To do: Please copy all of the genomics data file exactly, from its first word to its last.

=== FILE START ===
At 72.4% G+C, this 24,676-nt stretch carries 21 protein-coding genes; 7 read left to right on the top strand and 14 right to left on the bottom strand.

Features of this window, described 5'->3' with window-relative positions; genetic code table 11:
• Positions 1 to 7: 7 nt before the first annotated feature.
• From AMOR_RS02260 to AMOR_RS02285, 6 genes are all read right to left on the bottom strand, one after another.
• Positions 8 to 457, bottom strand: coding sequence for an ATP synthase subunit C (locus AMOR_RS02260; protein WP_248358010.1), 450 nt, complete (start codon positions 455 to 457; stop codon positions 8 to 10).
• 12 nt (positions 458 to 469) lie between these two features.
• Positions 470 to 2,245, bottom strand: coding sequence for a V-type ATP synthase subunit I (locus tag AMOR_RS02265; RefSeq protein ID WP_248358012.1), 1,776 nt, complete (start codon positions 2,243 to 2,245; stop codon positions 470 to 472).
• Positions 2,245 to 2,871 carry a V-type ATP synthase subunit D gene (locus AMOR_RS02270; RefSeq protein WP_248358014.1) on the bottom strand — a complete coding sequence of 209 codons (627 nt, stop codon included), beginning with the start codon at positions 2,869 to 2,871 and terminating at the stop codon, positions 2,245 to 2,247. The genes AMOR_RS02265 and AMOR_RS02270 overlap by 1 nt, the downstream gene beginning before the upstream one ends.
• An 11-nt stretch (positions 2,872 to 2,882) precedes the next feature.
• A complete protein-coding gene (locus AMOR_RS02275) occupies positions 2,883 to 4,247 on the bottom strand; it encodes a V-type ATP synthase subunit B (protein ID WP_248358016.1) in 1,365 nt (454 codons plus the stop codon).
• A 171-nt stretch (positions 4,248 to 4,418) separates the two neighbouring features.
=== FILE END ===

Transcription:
At 72.4% G+C, this 24,676-nt stretch carries 21 protein-coding genes; 7 read left to right on the top strand and 14 right to left on the bottom strand.

Features of this window, described 5'->3' with window-relative positions; genetic code table 11:
• Positions 1 to 7: 7 nt before the first annotated feature.
• From AMOR_RS02260 to AMOR_RS02285, 6 genes are all read right to left on the bottom strand, one after another.
• Positions 8 to 457, bottom strand: coding sequence for an ATP synthase subunit C (locus AMOR_RS02260; protein WP_248358010.1), 450 nt, complete (start codon positions 455 to 457; stop codon positions 8 to 10).
• 12 nt (positions 458 to 469) lie between these two features.
• Positions 470 to 2,245, bottom strand: coding sequence for a V-type ATP synthase subunit I (locus tag AMOR_RS02265; RefSeq protein ID WP_248358012.1), 1,776 nt, complete (start codon positions 2,243 to 2,245; stop codon positions 470 to 472).
• Positions 2,245 to 2,871 carry a V-type ATP synthase subunit D gene (locus AMOR_RS02270; RefSeq protein WP_248358014.1) on the bottom strand — a complete coding sequence of 209 codons (627 nt, stop codon included), beginning with the start codon at positions 2,869 to 2,871 and terminating at the stop codon, positions 2,245 to 2,247. The genes AMOR_RS02265 and AMOR_RS02270 overlap by 1 nt, the downstream gene beginning before the upstream one ends.
• An 11-nt stretch (positions 2,872 to 2,882) precedes the next feature.
• A complete protein-coding gene (locus AMOR_RS02275) occupies positions 2,883 to 4,247 on the bottom strand; it encodes a V-type ATP synthase subunit B (protein ID WP_248358016.1) in 1,365 nt (454 codons plus the stop codon).
• A 171-nt stretch (positions 4,248 to 4,418) separates the two neighbouring features.